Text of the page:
If the Meds edifice is built on sand, does the same go for Eds?

Over at Carnegie Mellon University, life seemed to be bustling and self-assured. True, the costs of education are rising even faster than healthcare in the US. True, aggregate student loan debt in the US is now higher than credit card debt. And true, even for well-off families, college education now takes up an enormous and growing percentage of family income.

But CMU's global prestige as a home to 18 Nobel Laureates would seem to be protection even against the fragile state of the US economy. One might quibble that nine of CMU's Nobels were for the “economic sciences” — professions that helped create the global crisis in the first place. But CMU is also strong in subjects such as science and engineering. Even if a CMU degree becomes steadily less affordable for the average American family, there is enough demand for its other degrees, from rich families around the world, to keep the wolf from the door for the time being.


What most exercises Pittsburgh's Eds is not economic survival so much as the danger of a growing disconnect from the city. Eds & Meds contribute very little to the city's hard-pressed finances. The city's hospitals and universities pay no corporation tax; and many of their well-paid staff — all those SUV-driving doctors and professors — live outside the city limits in wealthy suburbs where they don’t pay city taxes, either.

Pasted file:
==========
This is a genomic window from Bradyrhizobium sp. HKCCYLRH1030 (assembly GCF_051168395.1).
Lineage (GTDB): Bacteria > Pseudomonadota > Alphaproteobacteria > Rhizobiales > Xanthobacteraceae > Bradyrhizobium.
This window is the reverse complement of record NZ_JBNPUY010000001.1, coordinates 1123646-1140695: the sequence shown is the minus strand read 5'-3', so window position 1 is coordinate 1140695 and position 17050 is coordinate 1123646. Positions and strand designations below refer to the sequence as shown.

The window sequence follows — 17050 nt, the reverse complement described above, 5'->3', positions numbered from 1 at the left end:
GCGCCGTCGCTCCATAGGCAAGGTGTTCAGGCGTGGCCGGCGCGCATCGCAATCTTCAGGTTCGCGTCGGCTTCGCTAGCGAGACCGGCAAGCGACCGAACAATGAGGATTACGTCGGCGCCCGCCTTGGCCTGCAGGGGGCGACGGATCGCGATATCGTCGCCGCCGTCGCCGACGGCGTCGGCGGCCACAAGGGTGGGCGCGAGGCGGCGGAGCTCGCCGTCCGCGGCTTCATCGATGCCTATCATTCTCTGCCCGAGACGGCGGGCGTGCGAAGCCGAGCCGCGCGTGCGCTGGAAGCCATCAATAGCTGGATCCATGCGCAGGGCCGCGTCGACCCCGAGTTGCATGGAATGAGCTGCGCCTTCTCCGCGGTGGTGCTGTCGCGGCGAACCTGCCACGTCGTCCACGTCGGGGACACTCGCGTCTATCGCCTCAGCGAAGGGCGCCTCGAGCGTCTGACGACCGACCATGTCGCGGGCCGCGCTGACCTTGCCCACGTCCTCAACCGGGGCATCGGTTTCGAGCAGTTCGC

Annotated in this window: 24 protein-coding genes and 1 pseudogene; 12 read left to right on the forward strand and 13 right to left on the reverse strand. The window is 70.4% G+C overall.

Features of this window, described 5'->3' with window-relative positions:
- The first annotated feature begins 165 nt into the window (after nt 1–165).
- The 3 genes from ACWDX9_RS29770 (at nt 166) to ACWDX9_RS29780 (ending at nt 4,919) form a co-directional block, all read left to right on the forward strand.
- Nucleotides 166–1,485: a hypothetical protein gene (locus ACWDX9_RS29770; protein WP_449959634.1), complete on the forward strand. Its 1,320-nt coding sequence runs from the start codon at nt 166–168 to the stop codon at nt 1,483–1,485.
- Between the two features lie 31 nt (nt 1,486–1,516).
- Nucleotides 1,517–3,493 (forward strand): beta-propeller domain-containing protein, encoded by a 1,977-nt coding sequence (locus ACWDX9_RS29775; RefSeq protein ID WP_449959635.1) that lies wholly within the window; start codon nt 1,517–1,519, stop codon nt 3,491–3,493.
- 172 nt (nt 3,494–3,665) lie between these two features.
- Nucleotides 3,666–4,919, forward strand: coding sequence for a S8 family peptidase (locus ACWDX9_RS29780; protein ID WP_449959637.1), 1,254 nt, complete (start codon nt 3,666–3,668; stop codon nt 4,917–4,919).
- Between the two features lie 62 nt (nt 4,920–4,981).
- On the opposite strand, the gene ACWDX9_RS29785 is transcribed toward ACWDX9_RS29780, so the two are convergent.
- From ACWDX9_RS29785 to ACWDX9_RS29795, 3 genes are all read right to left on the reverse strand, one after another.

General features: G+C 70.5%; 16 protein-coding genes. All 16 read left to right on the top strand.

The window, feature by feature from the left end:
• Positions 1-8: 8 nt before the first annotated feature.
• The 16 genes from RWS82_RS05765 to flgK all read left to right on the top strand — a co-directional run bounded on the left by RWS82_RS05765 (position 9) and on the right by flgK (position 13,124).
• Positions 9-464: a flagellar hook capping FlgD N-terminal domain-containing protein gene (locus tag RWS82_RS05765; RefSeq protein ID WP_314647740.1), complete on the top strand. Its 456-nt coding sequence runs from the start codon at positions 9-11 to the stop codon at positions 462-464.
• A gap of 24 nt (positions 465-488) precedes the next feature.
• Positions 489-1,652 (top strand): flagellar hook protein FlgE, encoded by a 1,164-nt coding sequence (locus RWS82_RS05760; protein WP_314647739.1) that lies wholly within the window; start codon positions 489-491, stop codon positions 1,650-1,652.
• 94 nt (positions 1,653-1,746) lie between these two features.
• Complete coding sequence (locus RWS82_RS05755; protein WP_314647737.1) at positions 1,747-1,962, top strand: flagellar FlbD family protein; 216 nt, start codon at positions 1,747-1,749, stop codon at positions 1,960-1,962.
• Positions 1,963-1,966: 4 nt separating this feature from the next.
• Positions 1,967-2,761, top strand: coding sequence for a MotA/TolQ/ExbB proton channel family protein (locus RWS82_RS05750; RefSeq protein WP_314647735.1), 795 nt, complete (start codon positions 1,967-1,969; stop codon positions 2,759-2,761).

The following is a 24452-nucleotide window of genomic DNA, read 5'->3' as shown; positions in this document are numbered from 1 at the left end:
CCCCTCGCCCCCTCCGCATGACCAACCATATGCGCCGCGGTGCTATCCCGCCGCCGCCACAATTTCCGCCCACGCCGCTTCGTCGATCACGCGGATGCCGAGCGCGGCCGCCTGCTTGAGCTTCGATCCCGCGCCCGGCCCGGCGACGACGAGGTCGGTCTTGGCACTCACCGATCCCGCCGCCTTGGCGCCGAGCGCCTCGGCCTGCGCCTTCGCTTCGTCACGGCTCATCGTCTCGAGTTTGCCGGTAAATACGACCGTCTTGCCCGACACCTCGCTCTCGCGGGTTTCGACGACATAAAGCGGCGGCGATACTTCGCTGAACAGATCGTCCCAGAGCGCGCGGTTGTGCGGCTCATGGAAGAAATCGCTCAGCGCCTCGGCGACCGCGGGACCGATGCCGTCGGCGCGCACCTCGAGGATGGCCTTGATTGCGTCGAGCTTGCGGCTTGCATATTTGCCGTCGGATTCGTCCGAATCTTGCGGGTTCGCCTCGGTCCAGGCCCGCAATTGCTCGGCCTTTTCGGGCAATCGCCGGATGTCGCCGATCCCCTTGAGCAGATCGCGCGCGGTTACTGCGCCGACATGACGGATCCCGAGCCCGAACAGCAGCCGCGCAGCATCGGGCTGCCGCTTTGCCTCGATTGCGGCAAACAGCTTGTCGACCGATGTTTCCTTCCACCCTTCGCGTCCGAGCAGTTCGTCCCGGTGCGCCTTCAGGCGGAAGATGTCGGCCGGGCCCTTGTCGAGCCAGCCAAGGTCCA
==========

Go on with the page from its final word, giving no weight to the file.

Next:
With a population that's declined from 800,000 to 300,000 in just twenty years, the city is financially hard-pressed — but it still feels obliged to bust a gut to make sure that its Eds & Meds feel well looked after.

Design for Resilience

As always, there is a positive side. CMU's design school, and its new head Terry Irwin in particular, seems determined to avoid being stranded in an ivory tower. Although my visit to the city and CMU was a short one, I learned about a impressive variety of projects and activities in the city that contribute more to the resilience of Pittsburgh than high-end Eds & Meds. (My hosts were Gill Wildman and Nick Durrant two British designers who are in Pittsburgh for two years as co-holders of the School of Design’s Nierenberg Distinguished Professor of Design.)

Design professors professors Kristin Hughes and Eric Anderson, for example, worked with Grow Pittsburgh and a local public school on the development of a Learning Lab that would help schools engage students in the seed to table process of food consumption.